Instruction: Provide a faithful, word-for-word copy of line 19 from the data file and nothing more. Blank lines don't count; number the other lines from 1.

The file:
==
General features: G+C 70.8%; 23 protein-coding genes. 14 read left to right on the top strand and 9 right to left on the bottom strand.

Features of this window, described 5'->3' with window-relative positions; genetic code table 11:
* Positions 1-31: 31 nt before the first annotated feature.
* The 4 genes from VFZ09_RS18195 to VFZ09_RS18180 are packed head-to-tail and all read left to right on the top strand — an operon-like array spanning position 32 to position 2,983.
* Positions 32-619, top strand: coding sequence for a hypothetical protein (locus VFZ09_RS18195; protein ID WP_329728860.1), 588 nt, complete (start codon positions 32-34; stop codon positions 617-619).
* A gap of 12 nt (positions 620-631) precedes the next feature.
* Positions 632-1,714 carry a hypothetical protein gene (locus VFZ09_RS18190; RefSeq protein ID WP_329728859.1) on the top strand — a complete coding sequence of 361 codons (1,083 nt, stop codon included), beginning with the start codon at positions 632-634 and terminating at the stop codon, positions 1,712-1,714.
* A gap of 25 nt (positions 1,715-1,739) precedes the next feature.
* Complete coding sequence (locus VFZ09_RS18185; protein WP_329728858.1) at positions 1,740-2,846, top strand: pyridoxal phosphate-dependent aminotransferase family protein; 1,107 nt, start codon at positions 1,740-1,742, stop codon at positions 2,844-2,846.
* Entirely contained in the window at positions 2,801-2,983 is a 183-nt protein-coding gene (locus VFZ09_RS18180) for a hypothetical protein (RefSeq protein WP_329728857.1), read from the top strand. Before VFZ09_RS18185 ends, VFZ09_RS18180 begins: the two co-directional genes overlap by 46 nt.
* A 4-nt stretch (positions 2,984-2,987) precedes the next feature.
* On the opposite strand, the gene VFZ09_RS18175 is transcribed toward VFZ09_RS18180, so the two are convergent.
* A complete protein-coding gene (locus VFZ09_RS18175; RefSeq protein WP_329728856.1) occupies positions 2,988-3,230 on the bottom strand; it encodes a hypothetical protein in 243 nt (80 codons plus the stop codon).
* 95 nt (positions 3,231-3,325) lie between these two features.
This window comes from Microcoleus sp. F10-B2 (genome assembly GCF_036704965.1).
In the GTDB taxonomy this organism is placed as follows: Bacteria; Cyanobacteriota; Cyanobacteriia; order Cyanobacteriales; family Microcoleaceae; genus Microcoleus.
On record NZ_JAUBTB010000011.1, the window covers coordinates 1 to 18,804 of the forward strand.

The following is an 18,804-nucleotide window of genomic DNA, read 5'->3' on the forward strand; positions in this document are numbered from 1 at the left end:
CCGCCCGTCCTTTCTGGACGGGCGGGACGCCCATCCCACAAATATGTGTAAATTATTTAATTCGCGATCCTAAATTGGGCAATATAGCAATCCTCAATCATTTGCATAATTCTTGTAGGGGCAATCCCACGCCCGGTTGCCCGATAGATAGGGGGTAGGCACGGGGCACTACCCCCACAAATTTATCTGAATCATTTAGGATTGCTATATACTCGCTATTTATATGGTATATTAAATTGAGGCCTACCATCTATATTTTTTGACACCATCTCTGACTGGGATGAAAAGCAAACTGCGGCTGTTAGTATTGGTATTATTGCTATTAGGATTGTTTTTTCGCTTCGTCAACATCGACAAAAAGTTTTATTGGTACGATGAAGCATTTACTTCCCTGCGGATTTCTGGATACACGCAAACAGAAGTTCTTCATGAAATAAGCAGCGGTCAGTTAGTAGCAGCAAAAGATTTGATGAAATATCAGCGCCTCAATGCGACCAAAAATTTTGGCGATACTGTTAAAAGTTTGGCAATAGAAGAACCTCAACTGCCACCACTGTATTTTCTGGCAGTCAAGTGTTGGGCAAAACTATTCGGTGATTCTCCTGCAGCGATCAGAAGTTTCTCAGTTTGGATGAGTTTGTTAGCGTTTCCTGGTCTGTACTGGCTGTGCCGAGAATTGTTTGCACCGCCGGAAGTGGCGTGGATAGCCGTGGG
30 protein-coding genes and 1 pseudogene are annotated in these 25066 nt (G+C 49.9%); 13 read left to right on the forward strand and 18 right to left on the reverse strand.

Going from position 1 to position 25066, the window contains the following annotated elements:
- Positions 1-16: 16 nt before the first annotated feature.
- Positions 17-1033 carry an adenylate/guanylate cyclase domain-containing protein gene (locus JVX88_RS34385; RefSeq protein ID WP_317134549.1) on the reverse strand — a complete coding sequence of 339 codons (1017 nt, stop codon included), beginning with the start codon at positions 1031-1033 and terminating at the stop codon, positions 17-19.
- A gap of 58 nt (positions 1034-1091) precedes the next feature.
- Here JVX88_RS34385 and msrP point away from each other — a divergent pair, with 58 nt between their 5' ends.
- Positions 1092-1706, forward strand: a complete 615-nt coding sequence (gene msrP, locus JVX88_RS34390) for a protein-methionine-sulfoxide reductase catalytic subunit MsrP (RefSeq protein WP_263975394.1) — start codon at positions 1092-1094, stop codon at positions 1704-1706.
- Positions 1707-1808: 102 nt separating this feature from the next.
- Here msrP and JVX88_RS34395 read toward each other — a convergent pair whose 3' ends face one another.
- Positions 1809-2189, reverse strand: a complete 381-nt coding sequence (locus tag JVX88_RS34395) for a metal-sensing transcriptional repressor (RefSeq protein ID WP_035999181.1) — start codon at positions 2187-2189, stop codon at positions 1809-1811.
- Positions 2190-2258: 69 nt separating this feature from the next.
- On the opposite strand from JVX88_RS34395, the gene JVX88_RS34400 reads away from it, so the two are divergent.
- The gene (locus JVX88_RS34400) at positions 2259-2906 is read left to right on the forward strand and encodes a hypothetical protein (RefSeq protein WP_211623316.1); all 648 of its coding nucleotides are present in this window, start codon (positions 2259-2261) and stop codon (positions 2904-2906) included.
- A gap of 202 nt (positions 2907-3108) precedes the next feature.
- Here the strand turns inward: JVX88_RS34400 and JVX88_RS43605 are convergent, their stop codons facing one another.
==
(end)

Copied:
CCGCCCGTCCTTTCTGGACGGGCGGGACGCCCATCCCACAAATATGTGTAAATTATTTAATTCGCGATCCTAAATTGGGCAATATAGCAATCCTCAATCATTTGCATAATTCTTGTAGGGGCAATCCCACGCCCGGTTGCCCGATAGATAGGGGGTAGGCACGGGGCACTACCCCCACAAATTTATCTGAATCATTTAGGATTGCTATATACTCGCTATTTATATGGTATATTAAATTGAGGCCTACCATCTATATTTTTTGACACCATCTCTGACTGGGATGAAAAGCAAACTGCGGCTGTTAGTATTGGTATTATTGCTATTAGGATTGTTTTTTCGCTTCGTCAACATCGACAAAAAGTTTTATTGGTACGATGAAGCATTTACTTCCCTGCGGATTTCTGGATACACGCAAACAGAAGTTCTTCATGAAATAAGCAGCGGTCAGTTAGTAGCAGCAAAAGATTTGATGAAATATCAGCGCCTCAATGCGACCAAAAATTTTGGCGATACTGTTAAAAGTTTGGCAATAGAAGAACCTCAACTGCCACCACTGTATTTTCTGGCAGTCAAGTGTTGGGCAAAACTATTCGGTGATTCTCCTGCAGCGATCAGAAGTTTCTCAGTTTGGATGAGTTTGTTAGCGTTTCCTGGTCTGTACTGGCTGTGCCGAGAATTGTTTGCACCGCCGGAAGTGGCGTGGATAGCCGTGGG